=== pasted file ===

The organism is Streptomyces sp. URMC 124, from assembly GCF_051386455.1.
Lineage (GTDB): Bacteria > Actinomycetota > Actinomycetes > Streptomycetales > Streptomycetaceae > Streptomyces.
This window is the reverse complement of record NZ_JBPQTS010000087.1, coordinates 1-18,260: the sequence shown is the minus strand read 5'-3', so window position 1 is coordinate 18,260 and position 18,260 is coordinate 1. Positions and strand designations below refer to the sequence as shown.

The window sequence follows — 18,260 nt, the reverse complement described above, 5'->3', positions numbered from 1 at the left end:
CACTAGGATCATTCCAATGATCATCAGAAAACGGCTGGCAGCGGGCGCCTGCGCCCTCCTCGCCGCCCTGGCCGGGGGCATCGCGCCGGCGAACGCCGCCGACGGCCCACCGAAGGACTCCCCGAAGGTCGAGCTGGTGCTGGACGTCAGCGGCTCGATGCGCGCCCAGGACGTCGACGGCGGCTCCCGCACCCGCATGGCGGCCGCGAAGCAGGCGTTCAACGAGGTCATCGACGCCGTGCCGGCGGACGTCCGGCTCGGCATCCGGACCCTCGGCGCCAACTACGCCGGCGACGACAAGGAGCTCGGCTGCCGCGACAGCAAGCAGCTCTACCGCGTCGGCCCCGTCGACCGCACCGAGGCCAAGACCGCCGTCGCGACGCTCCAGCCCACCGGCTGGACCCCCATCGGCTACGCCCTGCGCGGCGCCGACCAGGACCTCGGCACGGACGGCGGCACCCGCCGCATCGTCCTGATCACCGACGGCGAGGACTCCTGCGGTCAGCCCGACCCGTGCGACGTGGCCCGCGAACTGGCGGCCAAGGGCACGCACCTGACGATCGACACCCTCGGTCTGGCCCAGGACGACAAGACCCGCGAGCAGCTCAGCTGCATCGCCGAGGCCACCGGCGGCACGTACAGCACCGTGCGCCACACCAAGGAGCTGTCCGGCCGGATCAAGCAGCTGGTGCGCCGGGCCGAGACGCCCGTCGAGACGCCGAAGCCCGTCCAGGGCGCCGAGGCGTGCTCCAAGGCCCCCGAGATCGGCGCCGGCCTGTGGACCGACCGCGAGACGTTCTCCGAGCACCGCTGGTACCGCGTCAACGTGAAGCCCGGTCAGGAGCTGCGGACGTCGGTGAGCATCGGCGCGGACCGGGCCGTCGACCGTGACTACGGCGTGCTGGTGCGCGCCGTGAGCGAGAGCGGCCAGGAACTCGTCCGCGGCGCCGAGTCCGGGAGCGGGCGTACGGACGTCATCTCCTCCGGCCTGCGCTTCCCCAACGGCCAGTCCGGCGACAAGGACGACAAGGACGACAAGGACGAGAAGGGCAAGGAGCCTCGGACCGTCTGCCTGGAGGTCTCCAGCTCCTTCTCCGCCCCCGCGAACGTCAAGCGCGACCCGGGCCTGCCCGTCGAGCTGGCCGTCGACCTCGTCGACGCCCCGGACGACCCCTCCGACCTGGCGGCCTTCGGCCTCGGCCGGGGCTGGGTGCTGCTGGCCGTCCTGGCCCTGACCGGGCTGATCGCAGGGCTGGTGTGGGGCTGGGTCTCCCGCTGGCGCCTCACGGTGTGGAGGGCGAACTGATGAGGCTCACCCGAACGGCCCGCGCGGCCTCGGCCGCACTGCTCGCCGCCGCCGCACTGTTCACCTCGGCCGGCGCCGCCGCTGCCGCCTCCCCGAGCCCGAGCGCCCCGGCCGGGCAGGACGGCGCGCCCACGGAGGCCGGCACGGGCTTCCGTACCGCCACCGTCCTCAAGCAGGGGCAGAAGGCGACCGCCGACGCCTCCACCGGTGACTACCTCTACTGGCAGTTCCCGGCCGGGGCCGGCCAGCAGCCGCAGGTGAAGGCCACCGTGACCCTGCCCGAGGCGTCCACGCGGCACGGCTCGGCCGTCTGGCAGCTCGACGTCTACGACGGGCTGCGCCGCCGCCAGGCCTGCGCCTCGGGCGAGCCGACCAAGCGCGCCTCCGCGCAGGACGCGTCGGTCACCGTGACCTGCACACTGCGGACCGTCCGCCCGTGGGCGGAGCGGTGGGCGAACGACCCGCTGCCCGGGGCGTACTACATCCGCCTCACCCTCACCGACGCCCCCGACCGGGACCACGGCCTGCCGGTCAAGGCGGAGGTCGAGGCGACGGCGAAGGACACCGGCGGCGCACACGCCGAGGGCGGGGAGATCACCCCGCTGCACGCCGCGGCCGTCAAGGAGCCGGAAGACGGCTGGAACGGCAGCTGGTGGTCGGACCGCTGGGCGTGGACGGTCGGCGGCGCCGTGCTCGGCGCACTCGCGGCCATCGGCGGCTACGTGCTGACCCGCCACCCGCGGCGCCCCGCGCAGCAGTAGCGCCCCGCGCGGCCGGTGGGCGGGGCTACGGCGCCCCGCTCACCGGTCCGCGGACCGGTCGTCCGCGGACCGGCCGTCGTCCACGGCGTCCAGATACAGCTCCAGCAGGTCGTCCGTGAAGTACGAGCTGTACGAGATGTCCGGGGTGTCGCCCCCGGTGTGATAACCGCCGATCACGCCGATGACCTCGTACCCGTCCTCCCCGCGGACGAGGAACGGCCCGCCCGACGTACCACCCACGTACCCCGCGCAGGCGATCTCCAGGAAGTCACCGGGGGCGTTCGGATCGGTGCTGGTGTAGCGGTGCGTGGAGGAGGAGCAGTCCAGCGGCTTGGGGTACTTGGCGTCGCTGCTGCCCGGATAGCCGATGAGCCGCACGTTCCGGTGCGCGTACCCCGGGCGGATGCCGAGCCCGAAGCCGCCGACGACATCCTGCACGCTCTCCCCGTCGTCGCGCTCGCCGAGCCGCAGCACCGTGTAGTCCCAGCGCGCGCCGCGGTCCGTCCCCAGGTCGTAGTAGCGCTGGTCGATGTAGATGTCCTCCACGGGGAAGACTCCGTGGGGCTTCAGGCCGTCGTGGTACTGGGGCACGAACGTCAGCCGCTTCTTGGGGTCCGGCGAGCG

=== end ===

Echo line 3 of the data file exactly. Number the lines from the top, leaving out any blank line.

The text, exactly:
This window is the reverse complement of record NZ_JBPQTS010000087.1, coordinates 1-18,260: the sequence shown is the minus strand read 5'-3', so window position 1 is coordinate 18,260 and position 18,260 is coordinate 1. Positions and strand designations below refer to the sequence as shown.